CHALLENGE: Due to the ‘firefighting’ nature of much of this type of work, organisation of files, folders, paperwork and so on can be neglected and not seen as a priority. SOLUTION: Recruit volunteers/consultants who can focus entirely on this aspect of the NGO, either on an ongoing basis, or even as a one-off support to set up filing systems which are easy to follow and keep up to date, even during busy times. 2) Structural systems, including processes, guidelines and codes of conduct CHALLENGE: Due to the fact that often, these NGOs have opened in urgent, crisis-ridden situations where they are often simply keeping their heads above water in an attempt to continue provision to those in need, there can be a lack of systematic processes and guidelines. This can lead to staff and volunteers actually facing an increased workload, as they almost need to ‘reinvent the wheel’ time and time again. SOLUTION: Take time out to ensure necessary systems are in place. Brainstorm with the team which documents or codes of practice would be helpful to have available, and then work to get these ready. It will take time to set this up, but will more than make up for itself with reduced workload in the following months or years. For example, induction guides for new volunteers, staff organisational charts, registration forms and guidelines, codes of conduct/policies for staff, volunteers and users, ‘handbooks’ for each department/aspect of the NGO’s provision.

3) Refugee/asylum seeker volunteers reaching their full potential

CHALLENGE: Volunteers from the refugee/asylum seeker community have a huge amount to offer, but due to obstacles such as PTSD and sometimes less familiarity with ‘Westernised’ organisational processes they are not always able to reach their full potential.

SOLUTION: Offer training, especially coaching-style professional development where possible, to support the transition of these volunteers towards new styles of work. Also, where possible, invest in/find provision for psychological support for volunteers, to help them work through their trauma. 4) Volunteer induction process

CHALLENGE: The heavy workload of staff members and existing volunteers means that when new volunteers are recruited, they can be left under-prepared for their role, with limited communication prior to arrival at the organisation. When they start, they may have to figure things out for themselves. When they leave, there can be little follow up in terms of getting feedback, or seeking support with fundraising/training new volunteers.

SOLUTION: Setting up systems which are easily deployable and can be replicated regardless of workload of staff. This includes creating welcome guides to send to new volunteers before they arrive, induction documents/checklists which can be given once they arrive, with inductions being offered by existing volunteers in the handover process, and creating feedback forms/agreements with volunteers for commitments they will make once they return home. 5) Long-term strategy CHALLENGE: Often, even senior staff are working day-to-day, just trying to keep the organisation functioning. This means there can be limited long-term strategy or planning, including things like monitoring & evaluation or growth opportunities in terms of reaching new users/communities. SOLUTION: Senior staff can work with their team to come up with ideas for the future of the organisation, and practical, realistic ways to improve monitoring and evaluation. Then they should pull these ideas together to produce a long-term plan, which is shared with all other staff and volunteers, and work with them to build a simple M&E system so they can measure impact as they go. During the short time we were with OCC, we couldn’t complete everything we wanted to leave in place before leaving (the last minute dash to the local printing shop to finish the last few things is a testament to this!).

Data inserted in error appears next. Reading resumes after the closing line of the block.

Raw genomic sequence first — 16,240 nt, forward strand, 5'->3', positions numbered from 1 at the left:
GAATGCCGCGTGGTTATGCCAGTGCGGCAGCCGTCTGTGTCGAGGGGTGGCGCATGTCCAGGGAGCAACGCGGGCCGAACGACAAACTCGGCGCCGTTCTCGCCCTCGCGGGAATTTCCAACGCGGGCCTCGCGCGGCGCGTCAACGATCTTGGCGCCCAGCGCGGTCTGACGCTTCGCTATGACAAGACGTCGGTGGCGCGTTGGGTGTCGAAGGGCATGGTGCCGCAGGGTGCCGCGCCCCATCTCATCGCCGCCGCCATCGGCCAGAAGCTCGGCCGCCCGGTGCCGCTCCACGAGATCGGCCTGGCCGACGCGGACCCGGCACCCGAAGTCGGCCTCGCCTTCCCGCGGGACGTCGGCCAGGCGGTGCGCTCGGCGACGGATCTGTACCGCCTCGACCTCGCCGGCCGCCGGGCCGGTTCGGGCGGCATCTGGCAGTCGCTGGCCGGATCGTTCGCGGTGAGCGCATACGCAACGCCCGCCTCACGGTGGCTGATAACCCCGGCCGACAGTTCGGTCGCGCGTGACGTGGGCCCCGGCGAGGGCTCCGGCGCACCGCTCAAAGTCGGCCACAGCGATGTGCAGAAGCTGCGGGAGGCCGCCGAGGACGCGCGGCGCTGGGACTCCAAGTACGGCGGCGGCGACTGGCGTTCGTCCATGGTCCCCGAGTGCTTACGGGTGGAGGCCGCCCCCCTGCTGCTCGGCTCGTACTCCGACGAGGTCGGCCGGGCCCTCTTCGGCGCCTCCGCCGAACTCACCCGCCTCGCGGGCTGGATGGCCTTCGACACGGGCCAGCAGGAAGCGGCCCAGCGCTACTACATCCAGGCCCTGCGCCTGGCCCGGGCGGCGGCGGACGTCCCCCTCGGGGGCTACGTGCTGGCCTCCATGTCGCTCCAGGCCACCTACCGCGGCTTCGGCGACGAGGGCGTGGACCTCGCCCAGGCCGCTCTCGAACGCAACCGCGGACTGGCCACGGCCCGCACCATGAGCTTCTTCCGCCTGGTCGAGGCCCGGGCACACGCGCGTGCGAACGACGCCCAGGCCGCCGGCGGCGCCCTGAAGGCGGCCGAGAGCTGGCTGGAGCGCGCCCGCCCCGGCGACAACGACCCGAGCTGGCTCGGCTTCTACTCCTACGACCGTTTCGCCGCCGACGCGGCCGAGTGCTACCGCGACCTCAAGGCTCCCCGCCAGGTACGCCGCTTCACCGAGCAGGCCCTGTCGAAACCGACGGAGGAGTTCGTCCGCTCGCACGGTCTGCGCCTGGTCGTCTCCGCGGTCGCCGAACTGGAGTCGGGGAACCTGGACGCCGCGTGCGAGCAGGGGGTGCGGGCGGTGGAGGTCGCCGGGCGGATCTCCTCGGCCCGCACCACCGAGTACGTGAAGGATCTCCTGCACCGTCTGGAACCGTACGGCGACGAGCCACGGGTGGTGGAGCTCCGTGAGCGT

However, we undertook the work with a certain approach which was focused on maximising our impact. At the heart of this was keeping the current staff/volunteers central to all conversations and decisions. We used coaching-style meetings with all staff to identify challenges, priorities, and their suggestions for improvement, and then put their suggestions in place. We had regular meetings with the co-ordinator to ensure we were continuously working with the organisation and not simply imposing external solutions on them. And we took the time to go through the changes with individuals including where they could find relevant documents, how to deliver training to new volunteers, and checking that they felt the changes were useful. We had a fantastic time with the OCC team, and we wish them all the best!